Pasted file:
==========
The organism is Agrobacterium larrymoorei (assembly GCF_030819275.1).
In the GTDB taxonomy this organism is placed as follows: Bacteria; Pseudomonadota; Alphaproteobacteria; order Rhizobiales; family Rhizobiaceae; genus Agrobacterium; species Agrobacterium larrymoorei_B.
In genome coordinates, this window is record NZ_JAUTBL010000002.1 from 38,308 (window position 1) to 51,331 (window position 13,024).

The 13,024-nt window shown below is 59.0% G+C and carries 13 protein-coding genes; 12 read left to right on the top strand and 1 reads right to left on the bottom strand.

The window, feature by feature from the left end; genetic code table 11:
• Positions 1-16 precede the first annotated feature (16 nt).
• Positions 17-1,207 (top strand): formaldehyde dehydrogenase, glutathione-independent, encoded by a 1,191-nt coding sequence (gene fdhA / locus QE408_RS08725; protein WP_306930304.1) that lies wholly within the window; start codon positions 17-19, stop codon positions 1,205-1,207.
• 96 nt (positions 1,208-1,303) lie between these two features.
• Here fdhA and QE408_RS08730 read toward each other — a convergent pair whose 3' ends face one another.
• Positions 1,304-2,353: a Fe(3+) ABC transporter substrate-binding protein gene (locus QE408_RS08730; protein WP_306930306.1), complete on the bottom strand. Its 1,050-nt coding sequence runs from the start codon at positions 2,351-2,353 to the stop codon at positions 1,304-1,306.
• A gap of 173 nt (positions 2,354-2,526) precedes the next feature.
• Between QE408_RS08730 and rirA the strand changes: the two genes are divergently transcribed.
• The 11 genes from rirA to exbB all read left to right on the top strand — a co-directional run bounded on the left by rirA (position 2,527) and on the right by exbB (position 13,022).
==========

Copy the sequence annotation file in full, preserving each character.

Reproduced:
The organism is Agrobacterium larrymoorei (assembly GCF_030819275.1).
In the GTDB taxonomy this organism is placed as follows: Bacteria; Pseudomonadota; Alphaproteobacteria; order Rhizobiales; family Rhizobiaceae; genus Agrobacterium; species Agrobacterium larrymoorei_B.
In genome coordinates, this window is record NZ_JAUTBL010000002.1 from 38,308 (window position 1) to 51,331 (window position 13,024).

The 13,024-nt window shown below is 59.0% G+C and carries 13 protein-coding genes; 12 read left to right on the top strand and 1 reads right to left on the bottom strand.

The window, feature by feature from the left end; genetic code table 11:
• Positions 1-16 precede the first annotated feature (16 nt).
• Positions 17-1,207 (top strand): formaldehyde dehydrogenase, glutathione-independent, encoded by a 1,191-nt coding sequence (gene fdhA / locus QE408_RS08725; protein WP_306930304.1) that lies wholly within the window; start codon positions 17-19, stop codon positions 1,205-1,207.
• 96 nt (positions 1,208-1,303) lie between these two features.
• Here fdhA and QE408_RS08730 read toward each other — a convergent pair whose 3' ends face one another.
• Positions 1,304-2,353: a Fe(3+) ABC transporter substrate-binding protein gene (locus QE408_RS08730; protein WP_306930306.1), complete on the bottom strand. Its 1,050-nt coding sequence runs from the start codon at positions 2,351-2,353 to the stop codon at positions 1,304-1,306.
• A gap of 173 nt (positions 2,354-2,526) precedes the next feature.
• Between QE408_RS08730 and rirA the strand changes: the two genes are divergently transcribed.
• The 11 genes from rirA to exbB all read left to right on the top strand — a co-directional run bounded on the left by rirA (position 2,527) and on the right by exbB (position 13,022).